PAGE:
In a shared taxi, beet yellow in the

Carolina sun, an old woman describes

her exodus from a town overrun with

Jews.  They trampled the Angel Oaks,

she crows, lining their

pockets with real estate deals.


In stopped-time, we could craft a retort:

That’s rather offensive, or Would you

like to finish Hitler’s work? or (with

a sidelong glance)  Don’t you realize

you are riding in here alongside filthy Jews?


In her defense, the tropes drone on: we

are bankers, hypnotists, engines of overthrow.

Flame-wars grow fierce over statements by

Congresspeople. It’s blood libel and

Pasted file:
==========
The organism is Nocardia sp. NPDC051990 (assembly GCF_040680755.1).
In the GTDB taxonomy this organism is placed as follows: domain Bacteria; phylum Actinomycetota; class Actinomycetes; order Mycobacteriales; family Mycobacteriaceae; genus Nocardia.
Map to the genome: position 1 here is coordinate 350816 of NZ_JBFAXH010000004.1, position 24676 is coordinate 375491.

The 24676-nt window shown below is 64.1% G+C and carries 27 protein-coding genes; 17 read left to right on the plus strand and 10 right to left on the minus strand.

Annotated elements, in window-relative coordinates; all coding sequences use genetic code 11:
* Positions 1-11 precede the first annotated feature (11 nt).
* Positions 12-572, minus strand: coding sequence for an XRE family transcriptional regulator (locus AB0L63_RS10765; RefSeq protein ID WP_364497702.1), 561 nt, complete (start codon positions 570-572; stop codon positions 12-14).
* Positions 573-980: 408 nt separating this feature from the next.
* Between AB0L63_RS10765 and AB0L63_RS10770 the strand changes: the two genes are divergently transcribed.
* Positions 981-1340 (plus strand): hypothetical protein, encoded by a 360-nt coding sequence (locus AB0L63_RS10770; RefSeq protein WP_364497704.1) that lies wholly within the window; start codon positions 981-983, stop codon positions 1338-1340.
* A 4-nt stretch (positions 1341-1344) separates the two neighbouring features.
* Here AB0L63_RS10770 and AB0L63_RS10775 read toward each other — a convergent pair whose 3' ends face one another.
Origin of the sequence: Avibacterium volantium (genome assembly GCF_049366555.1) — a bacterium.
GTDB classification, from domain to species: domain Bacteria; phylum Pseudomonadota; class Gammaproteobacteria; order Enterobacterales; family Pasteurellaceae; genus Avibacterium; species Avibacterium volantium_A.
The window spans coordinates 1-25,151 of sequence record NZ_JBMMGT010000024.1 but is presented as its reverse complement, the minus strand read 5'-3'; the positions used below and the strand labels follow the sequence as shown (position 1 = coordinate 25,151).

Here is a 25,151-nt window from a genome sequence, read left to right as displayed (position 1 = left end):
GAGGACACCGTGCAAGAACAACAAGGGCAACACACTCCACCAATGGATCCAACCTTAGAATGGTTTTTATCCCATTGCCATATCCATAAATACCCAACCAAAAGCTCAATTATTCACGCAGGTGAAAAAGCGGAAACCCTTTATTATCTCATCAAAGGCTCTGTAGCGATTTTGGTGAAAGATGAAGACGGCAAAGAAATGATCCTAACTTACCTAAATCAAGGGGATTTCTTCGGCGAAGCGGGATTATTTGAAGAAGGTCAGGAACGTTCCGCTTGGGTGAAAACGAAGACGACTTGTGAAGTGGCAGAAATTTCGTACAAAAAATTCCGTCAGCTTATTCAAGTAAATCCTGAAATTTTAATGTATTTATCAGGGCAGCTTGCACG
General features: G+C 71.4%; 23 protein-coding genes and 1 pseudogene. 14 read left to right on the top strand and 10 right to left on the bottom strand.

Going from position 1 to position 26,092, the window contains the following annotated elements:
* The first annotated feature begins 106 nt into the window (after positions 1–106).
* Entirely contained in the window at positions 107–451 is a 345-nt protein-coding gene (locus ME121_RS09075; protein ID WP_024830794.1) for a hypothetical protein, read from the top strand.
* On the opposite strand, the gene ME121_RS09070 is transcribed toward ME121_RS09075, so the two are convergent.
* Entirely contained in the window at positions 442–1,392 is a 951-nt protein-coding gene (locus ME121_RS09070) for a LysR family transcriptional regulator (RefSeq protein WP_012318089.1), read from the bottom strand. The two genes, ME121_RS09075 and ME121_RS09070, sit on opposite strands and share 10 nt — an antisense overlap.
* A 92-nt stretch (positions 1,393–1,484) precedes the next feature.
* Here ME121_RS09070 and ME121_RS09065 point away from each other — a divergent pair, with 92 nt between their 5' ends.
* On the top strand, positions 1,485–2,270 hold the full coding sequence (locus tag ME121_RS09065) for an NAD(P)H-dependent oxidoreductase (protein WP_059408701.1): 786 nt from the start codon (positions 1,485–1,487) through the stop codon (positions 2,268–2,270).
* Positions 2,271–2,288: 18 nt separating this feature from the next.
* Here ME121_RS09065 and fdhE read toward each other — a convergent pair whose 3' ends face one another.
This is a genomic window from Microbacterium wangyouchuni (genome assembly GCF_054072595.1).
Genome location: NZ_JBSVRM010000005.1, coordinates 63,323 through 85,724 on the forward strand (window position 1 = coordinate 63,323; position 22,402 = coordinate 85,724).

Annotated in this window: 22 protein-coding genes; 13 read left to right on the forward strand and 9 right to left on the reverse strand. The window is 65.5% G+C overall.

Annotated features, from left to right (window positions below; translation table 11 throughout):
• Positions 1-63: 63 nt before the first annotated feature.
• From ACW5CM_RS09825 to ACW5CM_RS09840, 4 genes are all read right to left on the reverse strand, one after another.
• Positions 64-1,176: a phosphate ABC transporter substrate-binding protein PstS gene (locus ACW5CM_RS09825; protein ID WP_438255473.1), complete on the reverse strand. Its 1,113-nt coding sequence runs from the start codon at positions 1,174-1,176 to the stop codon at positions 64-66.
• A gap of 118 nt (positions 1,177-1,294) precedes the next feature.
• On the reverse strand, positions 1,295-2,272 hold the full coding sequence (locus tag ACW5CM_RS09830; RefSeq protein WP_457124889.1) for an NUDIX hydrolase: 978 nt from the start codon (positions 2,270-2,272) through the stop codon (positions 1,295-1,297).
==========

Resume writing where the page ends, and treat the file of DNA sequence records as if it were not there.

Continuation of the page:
bulbous-nosed caricatures all over again.


In a hospital in Ohio, bedpans clinking,

death rattles just around the bend, while

a doctor tweets a promise to pass the wrong

medicine to her Jewish patients.  Firemen

hesitate to spray because all houses matter,

sirens of the muezzins, their truck a long red

tongue licking the wounds of the street.



Alisha Goldblatt


Alisha Goldblatt is an English teacher and writer living in Portland, Maine with her two wonderful children and one lovely husband. She has published poems in Midstream Magazine, Georgetown Review, Mockingheart Review, the Common Ground Review, Literary Mama, and Portland Press Herald: Deep Water, as well as essays in the Stonecoast Review, The Wisconsin Review, and MothersAlwaysWrite. She was a featured poet in this fall’s Belfast Poetry Festival. Alisha also released a children’s book, Finding a Way, about her son’s rare chromosomal disorder and the beauty of acceptance.

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